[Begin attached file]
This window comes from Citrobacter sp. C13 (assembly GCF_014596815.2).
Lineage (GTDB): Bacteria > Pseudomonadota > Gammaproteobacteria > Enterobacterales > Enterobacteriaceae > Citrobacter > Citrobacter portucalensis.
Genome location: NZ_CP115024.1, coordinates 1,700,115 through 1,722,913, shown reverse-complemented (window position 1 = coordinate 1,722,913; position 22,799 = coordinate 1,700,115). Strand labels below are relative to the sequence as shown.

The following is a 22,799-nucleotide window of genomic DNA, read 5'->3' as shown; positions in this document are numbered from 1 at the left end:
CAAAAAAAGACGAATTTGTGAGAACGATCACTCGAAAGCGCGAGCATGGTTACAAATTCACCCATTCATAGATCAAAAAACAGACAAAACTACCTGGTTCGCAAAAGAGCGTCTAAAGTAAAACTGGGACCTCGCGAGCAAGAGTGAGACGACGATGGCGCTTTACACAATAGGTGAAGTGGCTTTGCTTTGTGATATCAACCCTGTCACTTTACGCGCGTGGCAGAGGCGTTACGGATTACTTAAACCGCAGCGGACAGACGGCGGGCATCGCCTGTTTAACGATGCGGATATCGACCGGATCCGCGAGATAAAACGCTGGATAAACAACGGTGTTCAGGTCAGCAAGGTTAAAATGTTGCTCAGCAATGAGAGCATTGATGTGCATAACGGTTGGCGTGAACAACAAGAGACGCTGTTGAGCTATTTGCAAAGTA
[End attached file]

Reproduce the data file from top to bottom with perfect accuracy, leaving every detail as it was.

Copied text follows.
This window comes from Citrobacter sp. C13 (assembly GCF_014596815.2).
Lineage (GTDB): Bacteria > Pseudomonadota > Gammaproteobacteria > Enterobacterales > Enterobacteriaceae > Citrobacter > Citrobacter portucalensis.
Genome location: NZ_CP115024.1, coordinates 1,700,115 through 1,722,913, shown reverse-complemented (window position 1 = coordinate 1,722,913; position 22,799 = coordinate 1,700,115). Strand labels below are relative to the sequence as shown.

The following is a 22,799-nucleotide window of genomic DNA, read 5'->3' as shown; positions in this document are numbered from 1 at the left end:
CAAAAAAAGACGAATTTGTGAGAACGATCACTCGAAAGCGCGAGCATGGTTACAAATTCACCCATTCATAGATCAAAAAACAGACAAAACTACCTGGTTCGCAAAAGAGCGTCTAAAGTAAAACTGGGACCTCGCGAGCAAGAGTGAGACGACGATGGCGCTTTACACAATAGGTGAAGTGGCTTTGCTTTGTGATATCAACCCTGTCACTTTACGCGCGTGGCAGAGGCGTTACGGATTACTTAAACCGCAGCGGACAGACGGCGGGCATCGCCTGTTTAACGATGCGGATATCGACCGGATCCGCGAGATAAAACGCTGGATAAACAACGGTGTTCAGGTCAGCAAGGTTAAAATGTTGCTCAGCAATGAGAGCATTGATGTGCATAACGGTTGGCGTGAACAACAAGAGACGCTGTTGAGCTATTTGCAAAGTA